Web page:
I kind of surprise myself with how much I think in color. You can kind of tell from the variety of vegetables that I strive for that the dyer's mind and eye is always sort of working. This year, in addition to scaring myself by actually being organized and executing the purchase of seeds before the last minute - I felt a bold sense of adventure that I don't generally answer to. I mean, I love to try something new in the garden. Or a few things. The truth is, though, I'm a traditionalist. I prefer open pollinated varieties, old vintage varieties, tried and true garden champs. But, there is always color. The green bean that's purple, purple asparagus, yellow and purple carrots, black tomatoes, black squash, grey pumpkins, rainbow corn. I can't help it - I'm a sucker for color.vardo On the list of 'gotta try that this year' were some multicolor pole beans. I mean, color me a geek if you will but I was positively entranced by the idea of picking four different colored bean pods, lightly sauteing them in some olive oil and garlic, and crumbling some Parmesan cheese on top of. The yellow carrots are something I've tried before and haven't grown in a year or two but have missed their cheery sweetness so much that I had to have them back. And a dark, smokey black and green tomato gives your salad just that perfect 'goth' touch, especially when offset by some deep purple endive and a red tipped lettuce. See what I mean? Color is my addiction. So, now that you've seen the inside of the sock, here's a peek at what the cuff will look like when it's folded over to the 'beaded' edge. stands back a moment to savor it herself. Look, beads, shiny glass beads. I told you, puppy cute hearts and flowers smitten love! Of course, the color's not too shabby, either! LOL.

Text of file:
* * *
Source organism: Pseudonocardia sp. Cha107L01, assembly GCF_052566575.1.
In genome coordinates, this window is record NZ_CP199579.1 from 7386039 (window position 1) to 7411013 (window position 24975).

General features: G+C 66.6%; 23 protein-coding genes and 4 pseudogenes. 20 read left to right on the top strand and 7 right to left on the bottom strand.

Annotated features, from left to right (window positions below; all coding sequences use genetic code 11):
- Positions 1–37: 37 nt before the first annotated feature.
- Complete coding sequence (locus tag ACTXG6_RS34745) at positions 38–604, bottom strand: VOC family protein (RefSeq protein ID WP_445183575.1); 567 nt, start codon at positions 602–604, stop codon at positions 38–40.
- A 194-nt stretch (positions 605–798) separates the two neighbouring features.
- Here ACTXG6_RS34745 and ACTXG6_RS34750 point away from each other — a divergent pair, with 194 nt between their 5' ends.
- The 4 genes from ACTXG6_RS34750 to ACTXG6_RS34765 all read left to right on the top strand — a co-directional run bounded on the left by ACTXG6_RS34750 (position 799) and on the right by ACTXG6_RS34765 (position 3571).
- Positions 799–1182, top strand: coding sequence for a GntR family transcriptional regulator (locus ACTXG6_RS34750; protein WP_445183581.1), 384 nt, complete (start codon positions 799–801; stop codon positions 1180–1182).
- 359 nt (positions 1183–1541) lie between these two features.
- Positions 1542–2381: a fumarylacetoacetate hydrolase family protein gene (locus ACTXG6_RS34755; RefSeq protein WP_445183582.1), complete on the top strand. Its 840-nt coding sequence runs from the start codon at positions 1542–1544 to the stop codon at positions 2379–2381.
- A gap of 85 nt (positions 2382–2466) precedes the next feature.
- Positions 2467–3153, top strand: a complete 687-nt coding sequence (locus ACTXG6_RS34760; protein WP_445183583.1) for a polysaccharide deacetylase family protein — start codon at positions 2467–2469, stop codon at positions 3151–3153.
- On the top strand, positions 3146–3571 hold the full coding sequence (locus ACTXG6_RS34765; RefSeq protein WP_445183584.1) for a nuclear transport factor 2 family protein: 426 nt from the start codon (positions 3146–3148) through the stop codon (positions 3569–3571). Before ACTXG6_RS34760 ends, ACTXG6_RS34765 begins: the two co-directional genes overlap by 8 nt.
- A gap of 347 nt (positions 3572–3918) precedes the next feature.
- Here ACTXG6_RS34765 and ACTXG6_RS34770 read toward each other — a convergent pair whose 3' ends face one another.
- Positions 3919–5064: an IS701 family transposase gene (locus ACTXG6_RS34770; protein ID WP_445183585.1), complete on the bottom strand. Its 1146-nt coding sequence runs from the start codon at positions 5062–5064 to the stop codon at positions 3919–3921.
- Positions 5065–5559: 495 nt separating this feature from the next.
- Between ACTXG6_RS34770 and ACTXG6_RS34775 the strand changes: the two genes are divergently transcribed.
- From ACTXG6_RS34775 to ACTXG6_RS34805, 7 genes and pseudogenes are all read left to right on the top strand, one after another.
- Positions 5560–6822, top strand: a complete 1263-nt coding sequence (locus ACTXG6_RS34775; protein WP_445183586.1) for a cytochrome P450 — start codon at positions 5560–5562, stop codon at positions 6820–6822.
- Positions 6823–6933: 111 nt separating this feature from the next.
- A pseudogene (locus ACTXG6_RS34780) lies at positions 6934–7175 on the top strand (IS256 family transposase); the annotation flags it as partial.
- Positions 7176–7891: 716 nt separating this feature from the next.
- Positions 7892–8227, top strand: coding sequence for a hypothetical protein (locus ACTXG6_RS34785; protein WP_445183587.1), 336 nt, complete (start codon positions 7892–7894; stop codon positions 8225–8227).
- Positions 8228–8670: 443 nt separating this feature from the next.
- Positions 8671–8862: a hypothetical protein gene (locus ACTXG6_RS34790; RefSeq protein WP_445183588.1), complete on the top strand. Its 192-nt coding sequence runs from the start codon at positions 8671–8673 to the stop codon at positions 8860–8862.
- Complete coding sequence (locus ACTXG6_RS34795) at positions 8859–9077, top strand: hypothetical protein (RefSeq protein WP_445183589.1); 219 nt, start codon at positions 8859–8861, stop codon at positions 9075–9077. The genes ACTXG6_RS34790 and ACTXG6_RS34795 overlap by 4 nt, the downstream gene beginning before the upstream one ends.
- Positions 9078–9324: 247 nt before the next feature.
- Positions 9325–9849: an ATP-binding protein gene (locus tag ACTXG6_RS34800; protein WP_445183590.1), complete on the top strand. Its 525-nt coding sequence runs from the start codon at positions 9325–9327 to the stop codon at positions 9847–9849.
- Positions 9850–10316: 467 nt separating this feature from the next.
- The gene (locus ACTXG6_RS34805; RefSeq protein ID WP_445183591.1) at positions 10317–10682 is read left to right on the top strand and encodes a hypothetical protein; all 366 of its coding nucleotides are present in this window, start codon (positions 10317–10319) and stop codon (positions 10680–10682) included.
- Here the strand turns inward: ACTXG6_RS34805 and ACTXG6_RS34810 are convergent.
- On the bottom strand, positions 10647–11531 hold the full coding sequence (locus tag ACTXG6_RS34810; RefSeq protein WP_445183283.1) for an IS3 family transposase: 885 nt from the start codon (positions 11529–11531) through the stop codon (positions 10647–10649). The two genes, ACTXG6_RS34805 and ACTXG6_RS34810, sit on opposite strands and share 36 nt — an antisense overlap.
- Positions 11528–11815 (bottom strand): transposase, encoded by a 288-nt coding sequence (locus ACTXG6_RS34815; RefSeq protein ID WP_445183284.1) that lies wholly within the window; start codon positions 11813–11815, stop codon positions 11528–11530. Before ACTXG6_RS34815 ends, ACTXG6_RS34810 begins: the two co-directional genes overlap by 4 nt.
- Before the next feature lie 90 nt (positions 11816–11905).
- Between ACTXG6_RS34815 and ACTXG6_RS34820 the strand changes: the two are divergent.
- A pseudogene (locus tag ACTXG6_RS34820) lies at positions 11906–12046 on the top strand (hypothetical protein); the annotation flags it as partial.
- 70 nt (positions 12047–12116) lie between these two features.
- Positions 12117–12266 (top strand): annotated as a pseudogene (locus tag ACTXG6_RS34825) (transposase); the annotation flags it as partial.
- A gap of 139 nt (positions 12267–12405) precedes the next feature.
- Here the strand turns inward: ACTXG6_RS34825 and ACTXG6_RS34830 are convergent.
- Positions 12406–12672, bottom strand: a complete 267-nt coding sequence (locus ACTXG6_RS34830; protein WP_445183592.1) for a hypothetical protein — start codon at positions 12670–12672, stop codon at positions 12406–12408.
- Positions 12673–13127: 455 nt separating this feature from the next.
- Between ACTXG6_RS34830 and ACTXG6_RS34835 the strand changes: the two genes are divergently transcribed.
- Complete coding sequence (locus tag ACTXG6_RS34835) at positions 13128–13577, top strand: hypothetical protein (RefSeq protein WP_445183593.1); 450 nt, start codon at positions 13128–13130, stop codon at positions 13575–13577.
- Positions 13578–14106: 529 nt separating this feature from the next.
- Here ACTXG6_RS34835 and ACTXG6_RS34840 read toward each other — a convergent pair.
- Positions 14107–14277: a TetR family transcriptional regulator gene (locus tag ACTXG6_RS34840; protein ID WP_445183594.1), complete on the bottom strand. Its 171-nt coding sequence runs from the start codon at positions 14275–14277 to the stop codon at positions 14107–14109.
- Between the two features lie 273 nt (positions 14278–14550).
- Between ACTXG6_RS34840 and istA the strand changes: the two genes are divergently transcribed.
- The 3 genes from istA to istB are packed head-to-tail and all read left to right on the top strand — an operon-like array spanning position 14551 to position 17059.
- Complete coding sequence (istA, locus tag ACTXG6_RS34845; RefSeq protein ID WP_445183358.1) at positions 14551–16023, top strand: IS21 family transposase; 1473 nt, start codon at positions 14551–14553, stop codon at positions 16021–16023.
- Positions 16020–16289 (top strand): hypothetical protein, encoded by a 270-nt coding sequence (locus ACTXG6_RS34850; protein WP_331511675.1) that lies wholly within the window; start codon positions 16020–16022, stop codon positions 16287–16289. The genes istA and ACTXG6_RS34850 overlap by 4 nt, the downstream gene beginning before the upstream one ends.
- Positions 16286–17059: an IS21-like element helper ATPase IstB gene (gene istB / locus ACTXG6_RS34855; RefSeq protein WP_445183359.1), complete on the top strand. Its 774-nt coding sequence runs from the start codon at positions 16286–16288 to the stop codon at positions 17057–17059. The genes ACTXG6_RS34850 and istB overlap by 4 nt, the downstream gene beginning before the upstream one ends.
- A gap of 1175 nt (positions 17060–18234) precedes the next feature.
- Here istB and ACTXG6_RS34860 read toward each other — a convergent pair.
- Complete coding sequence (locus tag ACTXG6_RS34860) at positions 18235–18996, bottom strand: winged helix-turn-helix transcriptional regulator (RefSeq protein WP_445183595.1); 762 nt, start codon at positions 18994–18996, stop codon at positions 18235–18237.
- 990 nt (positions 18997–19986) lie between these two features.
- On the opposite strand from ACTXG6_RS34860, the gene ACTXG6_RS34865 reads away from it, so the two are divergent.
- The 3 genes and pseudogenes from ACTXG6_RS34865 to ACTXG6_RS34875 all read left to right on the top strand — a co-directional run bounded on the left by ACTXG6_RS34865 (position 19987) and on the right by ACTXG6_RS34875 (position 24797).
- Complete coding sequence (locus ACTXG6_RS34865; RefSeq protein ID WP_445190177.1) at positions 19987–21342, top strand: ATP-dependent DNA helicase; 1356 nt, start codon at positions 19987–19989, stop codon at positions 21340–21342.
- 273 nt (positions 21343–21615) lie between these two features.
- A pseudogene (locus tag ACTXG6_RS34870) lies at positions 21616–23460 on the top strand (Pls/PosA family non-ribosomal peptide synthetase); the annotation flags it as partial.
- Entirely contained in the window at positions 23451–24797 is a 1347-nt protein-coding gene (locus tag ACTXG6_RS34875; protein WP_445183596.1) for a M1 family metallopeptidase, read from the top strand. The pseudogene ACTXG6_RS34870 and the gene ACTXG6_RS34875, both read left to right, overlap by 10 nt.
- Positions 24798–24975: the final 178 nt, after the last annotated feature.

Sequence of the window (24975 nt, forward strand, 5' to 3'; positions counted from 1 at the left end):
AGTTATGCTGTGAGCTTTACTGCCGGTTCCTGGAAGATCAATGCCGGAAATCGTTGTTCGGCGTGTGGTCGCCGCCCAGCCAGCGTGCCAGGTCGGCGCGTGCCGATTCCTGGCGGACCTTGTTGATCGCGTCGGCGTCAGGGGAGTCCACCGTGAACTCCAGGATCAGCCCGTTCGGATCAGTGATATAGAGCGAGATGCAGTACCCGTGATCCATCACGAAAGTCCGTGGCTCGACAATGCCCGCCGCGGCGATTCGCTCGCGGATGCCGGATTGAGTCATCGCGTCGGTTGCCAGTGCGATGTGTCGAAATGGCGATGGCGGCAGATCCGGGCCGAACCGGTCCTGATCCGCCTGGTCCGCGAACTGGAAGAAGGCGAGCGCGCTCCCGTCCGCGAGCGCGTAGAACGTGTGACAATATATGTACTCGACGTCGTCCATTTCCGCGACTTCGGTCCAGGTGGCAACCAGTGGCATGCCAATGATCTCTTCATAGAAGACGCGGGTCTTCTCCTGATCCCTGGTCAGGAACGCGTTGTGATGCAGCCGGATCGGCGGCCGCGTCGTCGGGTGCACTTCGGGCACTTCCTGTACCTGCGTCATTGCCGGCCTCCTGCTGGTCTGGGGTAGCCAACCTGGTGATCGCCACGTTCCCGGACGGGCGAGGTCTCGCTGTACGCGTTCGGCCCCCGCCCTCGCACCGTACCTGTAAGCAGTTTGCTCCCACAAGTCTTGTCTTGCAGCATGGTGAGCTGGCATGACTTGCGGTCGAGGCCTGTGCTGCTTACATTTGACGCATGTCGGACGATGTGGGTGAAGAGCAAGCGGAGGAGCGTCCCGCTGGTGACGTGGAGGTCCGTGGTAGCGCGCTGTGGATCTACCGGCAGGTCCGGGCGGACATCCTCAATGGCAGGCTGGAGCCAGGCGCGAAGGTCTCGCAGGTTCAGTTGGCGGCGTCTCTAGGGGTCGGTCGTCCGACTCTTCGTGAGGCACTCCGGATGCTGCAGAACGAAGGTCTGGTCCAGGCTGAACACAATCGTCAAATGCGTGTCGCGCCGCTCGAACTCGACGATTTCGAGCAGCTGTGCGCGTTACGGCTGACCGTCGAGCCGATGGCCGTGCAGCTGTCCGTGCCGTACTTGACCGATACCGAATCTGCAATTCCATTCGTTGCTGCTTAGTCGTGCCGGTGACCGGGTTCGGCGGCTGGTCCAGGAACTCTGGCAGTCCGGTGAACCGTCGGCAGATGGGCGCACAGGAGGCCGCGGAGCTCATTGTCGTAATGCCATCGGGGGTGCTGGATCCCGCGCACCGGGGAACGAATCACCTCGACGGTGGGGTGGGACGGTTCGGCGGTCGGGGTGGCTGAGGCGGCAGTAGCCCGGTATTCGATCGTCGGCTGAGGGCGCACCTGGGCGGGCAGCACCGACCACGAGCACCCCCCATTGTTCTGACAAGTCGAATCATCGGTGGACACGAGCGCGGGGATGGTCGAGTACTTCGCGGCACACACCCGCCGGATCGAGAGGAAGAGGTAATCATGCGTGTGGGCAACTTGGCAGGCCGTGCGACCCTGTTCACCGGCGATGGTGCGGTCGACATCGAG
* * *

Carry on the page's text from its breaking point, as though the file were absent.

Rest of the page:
So, ignore the groundhogs, put some soap in your holes, and bring on the sun. To register for this month's chance at winning the Great Giveaway, tell me what you'd grow in the comments. I'll draw a name on the 15th......